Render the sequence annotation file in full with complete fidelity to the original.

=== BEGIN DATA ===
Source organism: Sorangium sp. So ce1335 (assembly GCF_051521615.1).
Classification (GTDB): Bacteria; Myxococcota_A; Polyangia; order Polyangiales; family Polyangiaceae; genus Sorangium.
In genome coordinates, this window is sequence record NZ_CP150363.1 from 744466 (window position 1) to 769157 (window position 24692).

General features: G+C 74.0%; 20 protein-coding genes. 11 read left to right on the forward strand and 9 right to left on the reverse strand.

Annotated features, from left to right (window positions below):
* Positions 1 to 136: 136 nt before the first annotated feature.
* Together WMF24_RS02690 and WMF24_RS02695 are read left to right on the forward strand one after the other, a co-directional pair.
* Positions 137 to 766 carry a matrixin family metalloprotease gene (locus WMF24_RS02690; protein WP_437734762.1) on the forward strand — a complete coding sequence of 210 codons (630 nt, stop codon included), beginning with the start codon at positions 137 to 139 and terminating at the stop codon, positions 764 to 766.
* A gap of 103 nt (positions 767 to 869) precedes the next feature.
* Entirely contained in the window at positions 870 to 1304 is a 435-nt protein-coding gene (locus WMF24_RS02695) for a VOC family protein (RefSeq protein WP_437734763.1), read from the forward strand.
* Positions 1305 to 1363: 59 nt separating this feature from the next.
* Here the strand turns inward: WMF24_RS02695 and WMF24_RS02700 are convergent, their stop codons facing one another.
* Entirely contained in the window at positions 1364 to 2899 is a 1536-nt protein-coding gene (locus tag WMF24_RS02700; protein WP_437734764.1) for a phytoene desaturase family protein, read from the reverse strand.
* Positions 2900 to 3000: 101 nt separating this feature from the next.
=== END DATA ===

Source organism: Sorangium sp. So ce1335 (assembly GCF_051521615.1).
Classification (GTDB): Bacteria; Myxococcota_A; Polyangia; order Polyangiales; family Polyangiaceae; genus Sorangium.
In genome coordinates, this window is sequence record NZ_CP150363.1 from 744466 (window position 1) to 769157 (window position 24692).

General features: G+C 74.0%; 20 protein-coding genes. 11 read left to right on the forward strand and 9 right to left on the reverse strand.

Annotated features, from left to right (window positions below):
* Positions 1 to 136: 136 nt before the first annotated feature.
* Together WMF24_RS02690 and WMF24_RS02695 are read left to right on the forward strand one after the other, a co-directional pair.
* Positions 137 to 766 carry a matrixin family metalloprotease gene (locus WMF24_RS02690; protein WP_437734762.1) on the forward strand — a complete coding sequence of 210 codons (630 nt, stop codon included), beginning with the start codon at positions 137 to 139 and terminating at the stop codon, positions 764 to 766.
* A gap of 103 nt (positions 767 to 869) precedes the next feature.
* Entirely contained in the window at positions 870 to 1304 is a 435-nt protein-coding gene (locus WMF24_RS02695) for a VOC family protein (RefSeq protein WP_437734763.1), read from the forward strand.
* Positions 1305 to 1363: 59 nt separating this feature from the next.
* Here the strand turns inward: WMF24_RS02695 and WMF24_RS02700 are convergent, their stop codons facing one another.
* Entirely contained in the window at positions 1364 to 2899 is a 1536-nt protein-coding gene (locus tag WMF24_RS02700; protein WP_437734764.1) for a phytoene desaturase family protein, read from the reverse strand.
* Positions 2900 to 3000: 101 nt separating this feature from the next.